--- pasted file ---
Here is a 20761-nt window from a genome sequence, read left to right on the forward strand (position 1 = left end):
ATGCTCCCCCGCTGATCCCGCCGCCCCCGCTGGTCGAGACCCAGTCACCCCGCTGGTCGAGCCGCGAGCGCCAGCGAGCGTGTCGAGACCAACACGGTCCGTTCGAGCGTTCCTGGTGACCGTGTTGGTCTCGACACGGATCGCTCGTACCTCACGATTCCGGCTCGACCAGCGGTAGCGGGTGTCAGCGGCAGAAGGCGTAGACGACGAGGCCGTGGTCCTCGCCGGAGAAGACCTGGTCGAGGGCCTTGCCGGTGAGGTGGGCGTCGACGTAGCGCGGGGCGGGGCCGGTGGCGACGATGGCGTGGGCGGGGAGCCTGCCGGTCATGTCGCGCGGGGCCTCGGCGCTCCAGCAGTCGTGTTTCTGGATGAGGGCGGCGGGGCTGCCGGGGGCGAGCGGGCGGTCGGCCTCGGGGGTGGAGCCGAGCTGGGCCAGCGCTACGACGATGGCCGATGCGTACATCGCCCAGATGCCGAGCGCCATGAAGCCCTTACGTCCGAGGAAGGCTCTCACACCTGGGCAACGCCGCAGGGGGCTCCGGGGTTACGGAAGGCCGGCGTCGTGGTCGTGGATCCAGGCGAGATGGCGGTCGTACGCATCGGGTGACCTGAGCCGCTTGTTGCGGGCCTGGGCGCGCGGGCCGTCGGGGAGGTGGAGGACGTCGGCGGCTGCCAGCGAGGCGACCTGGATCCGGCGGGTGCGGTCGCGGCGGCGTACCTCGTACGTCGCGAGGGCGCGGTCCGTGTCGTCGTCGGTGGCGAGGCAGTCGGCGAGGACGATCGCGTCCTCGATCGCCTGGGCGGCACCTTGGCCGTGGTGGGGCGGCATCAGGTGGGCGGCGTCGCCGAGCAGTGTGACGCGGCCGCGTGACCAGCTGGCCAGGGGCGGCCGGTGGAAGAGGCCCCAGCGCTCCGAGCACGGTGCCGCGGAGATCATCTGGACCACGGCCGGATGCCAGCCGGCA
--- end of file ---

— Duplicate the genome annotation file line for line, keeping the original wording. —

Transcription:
Here is a 20761-nt window from a genome sequence, read left to right on the forward strand (position 1 = left end):
ATGCTCCCCCGCTGATCCCGCCGCCCCCGCTGGTCGAGACCCAGTCACCCCGCTGGTCGAGCCGCGAGCGCCAGCGAGCGTGTCGAGACCAACACGGTCCGTTCGAGCGTTCCTGGTGACCGTGTTGGTCTCGACACGGATCGCTCGTACCTCACGATTCCGGCTCGACCAGCGGTAGCGGGTGTCAGCGGCAGAAGGCGTAGACGACGAGGCCGTGGTCCTCGCCGGAGAAGACCTGGTCGAGGGCCTTGCCGGTGAGGTGGGCGTCGACGTAGCGCGGGGCGGGGCCGGTGGCGACGATGGCGTGGGCGGGGAGCCTGCCGGTCATGTCGCGCGGGGCCTCGGCGCTCCAGCAGTCGTGTTTCTGGATGAGGGCGGCGGGGCTGCCGGGGGCGAGCGGGCGGTCGGCCTCGGGGGTGGAGCCGAGCTGGGCCAGCGCTACGACGATGGCCGATGCGTACATCGCCCAGATGCCGAGCGCCATGAAGCCCTTACGTCCGAGGAAGGCTCTCACACCTGGGCAACGCCGCAGGGGGCTCCGGGGTTACGGAAGGCCGGCGTCGTGGTCGTGGATCCAGGCGAGATGGCGGTCGTACGCATCGGGTGACCTGAGCCGCTTGTTGCGGGCCTGGGCGCGCGGGCCGTCGGGGAGGTGGAGGACGTCGGCGGCTGCCAGCGAGGCGACCTGGATCCGGCGGGTGCGGTCGCGGCGGCGTACCTCGTACGTCGCGAGGGCGCGGTCCGTGTCGTCGTCGGTGGCGAGGCAGTCGGCGAGGACGATCGCGTCCTCGATCGCCTGGGCGGCACCTTGGCCGTGGTGGGGCGGCATCAGGTGGGCGGCGTCGCCGAGCAGTGTGACGCGGCCGCGTGACCAGCTGGCCAGGGGCGGCCGGTGGAAGAGGCCCCAGCGCTCCGAGCACGGTGCCGCGGAGATCATCTGGACCACGGCCGGATGCCAGCCGGCA